Player 1 scores 24 with Straight (0), Destitute (2), Non-Christian (4), Furry (5), Native-American (13)
 which is a Destitute Furry Non-Christian Native-American Straight
Player 2 scores 26 with Bourgeois (0), East-Indian (3), Non-Christian (4), Furry (5), Black (14)
 which is a Bourgeois Furry Black Non-Christian East-Indian
Player 3 scores 30 with Bourgeois (0), Non-Christian (4), Furry (5), Oriental (7), Black (14)
 which is a Bourgeois Furry Black Non-Christian Oriental
Player 4 scores 33 with Destitute (2), Handicapped (6), Muslim (12), Native-American (13)
 :which is a Destitute Handicapped Muslim Native-American
Player 4 wins!

Community cards: Transgender (10), Muslim (12), Oriental (7)

Player 1 scores 53 with Handicapped (6), Transgender (10), Hispanic (11), Muslim (12), Black (14)
 which is a Handicapped Black Muslim Hispanic Transgender
Player 2 scores 33 with Bourgeois (0), White (0), Transgender (10), Hispanic (11), Muslim (12)
 which is a Bourgeois White Muslim Hispanic Transgender
Player 3 scores 40 with Furry (5), Transgender (10), Muslim (12), Native-American (13)
 which is a Furry Muslim Native-American Transgender
Player 4 scores 37 with Destitute (2), Handicapped (6), Oriental (7), Transgender (10), Muslim (12)
 which is a Destitute Handicapped Muslim Oriental Transgender

Player 1 wins!

What does this prove? Nothing really, it was kinda fun to write, but I don't see any earthshaking philosophical insights beyond the fact that it's a rather silly game. But then, that's true for its real life analogue as well.

Programming challenge: build a function to instantiate a Hand() from a string e.g. "black east-indian handicapped female" and use this to calculate the canonical score. Bonus points if you can handle missing hyphens.

Scentrics worth half a billion quid - and other fiction

Regular readers (both of you) will recall my previous scepticism regarding IT "security" company Scentrics. TL;DR - they're pushing the idea that a key part of "secure" email is sending a copy of every email to a central server, encrypted with a key that only gives access to a trusted party - your local government, for instance. Singapore seemed very interested in their proposals, for reasons one can imagine.

Out of idle curiosity, I thought I'd check the Scentrics accounts for 2016-2017. Well, gosh.

 30 June 2017
30 June 2016
Fixed assets  
Intangible assets504,014,09220,455
Property, plant and equipment6,4638,618
Current assets  
Cash at bank893,8152,793,822
Creditors within 1 year(893,718)(893,232)
Net current assets1,051,6532,947,617
Total assets less current liabilities505,072,2182,976,690
Provision for liabilities(99,546,235) 
Net assets405,525,9832,976,690
Capital and reserves  
Called up share capital130130
Share premium5,778,5965,778,596
Retained earnings399,747,257(2,802,036)

How would I read this? They spent £1.9M of their cash on various things during the year; about half of that on medium-to-long term debt servicing, and the rest presumably on overheads (salary, office, patent office fees, other professional service fees). This is clearly not sustainable, and indeed last year they had a net worth (retained earnings) of minus 2.8 million pounds. How could this be fixed?

Well, they've just gained £504 million in intangible assets. The associated notes indicate a "revaluation" of their intangibles happened, which changed from £22K to £560M. There was a 10% amortisation charge ("spreading out") over the year, taking them down to a measly £504M. That's quite a change, what was involved?

Patents and licences were valued on an open market basis on 20 August 2018 by the Directors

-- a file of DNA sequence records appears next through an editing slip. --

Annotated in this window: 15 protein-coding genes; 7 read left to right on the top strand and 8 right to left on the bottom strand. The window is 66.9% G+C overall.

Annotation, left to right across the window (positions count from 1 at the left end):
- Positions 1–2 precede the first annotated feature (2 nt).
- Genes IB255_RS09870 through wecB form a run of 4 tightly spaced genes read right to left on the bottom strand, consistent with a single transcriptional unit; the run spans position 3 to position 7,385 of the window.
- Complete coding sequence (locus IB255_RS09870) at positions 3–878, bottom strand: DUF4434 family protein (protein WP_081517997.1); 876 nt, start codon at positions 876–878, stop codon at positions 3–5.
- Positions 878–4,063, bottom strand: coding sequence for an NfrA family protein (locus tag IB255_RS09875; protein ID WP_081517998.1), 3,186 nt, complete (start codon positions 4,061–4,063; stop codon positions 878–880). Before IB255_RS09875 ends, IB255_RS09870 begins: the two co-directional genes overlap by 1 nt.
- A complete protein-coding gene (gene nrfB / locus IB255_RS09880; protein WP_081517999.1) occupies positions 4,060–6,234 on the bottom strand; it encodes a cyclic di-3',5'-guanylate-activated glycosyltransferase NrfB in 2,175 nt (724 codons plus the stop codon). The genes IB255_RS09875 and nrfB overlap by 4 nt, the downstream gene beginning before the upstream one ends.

There's also the useful information:
Patents and licences are being amortised evenly over their estimated useful life of ten years.
But there's no obvious licence revenue in the company accounts that I can see, and there's still only 4 employees (the directors) so they're not doing anything substantial with the resources, so I'd bet this £560M change is an evaluation of the worth of their patents. Let's look at these, shall we?

The main Scentrics patents pivot around the previously discussed system where a client (mobile, in the most recent patents, but there's nothing specifically "mobile" about them) talks to a centralised mail server to obtain encryption keys to safely send messages to it for routing onwards a destination, and then separately sends a copy of the message (asynchronously! wow, there's some modern thinking) to a "monitoring" server using a different encryption key.

Basically, it's a system for a company or government to enable scanning of email sent by its employees/citizens - as long as they're using its mail application, of course. If the employees use Outlook.com, Gmail, or any number of other public webmail services, they are sunk. So companies will block all the webmail applications by restricting the web browsers in their corporate devices, forcing use of the corporate mail server (Outlook, most likely) which they can snoop on. They don't need Scentrics' patents. Governments would need a willing population to live with the (likely) crappy, unreliable custom email application and not look elsewhere for their email needs. Even China struggles to keep up with restricting their population to approved websites, and they're a gosh-darned communist dictatorship.

It's not impossible that Scentrics reckons they can get a major corporation or government to licence their patents, but I'd have to rate it as unlikely at best. Why would someone pay £500M for it, rather than (say) £5M to get a moderately competent cryptographer to design a better system? The patent is extremely dubious to defend in my personal technical opinion; there are alternative strategies such as encrypting the message with a randomized key, encrypting that key with a) the recipient's key and b) the monitoring service's key, and enclosing both encrypted keys in the message. Then the client only has to send one message, and the monitoring service can store it and decrypt it on demand. But hey, what do I know.

Guru Paran Chandrasekaran and Andrea Bittau - happy to bring you gents up to speed on the state of modern cryptography, if you're interested. No charge!

(They've finally fixed their https problem. Guess it got a bit embarrassing.)

Update: Looks like Andrea Bittau was killed in a motorcycle crash last year. Nothing sinister, just terribly sad - 34 years old.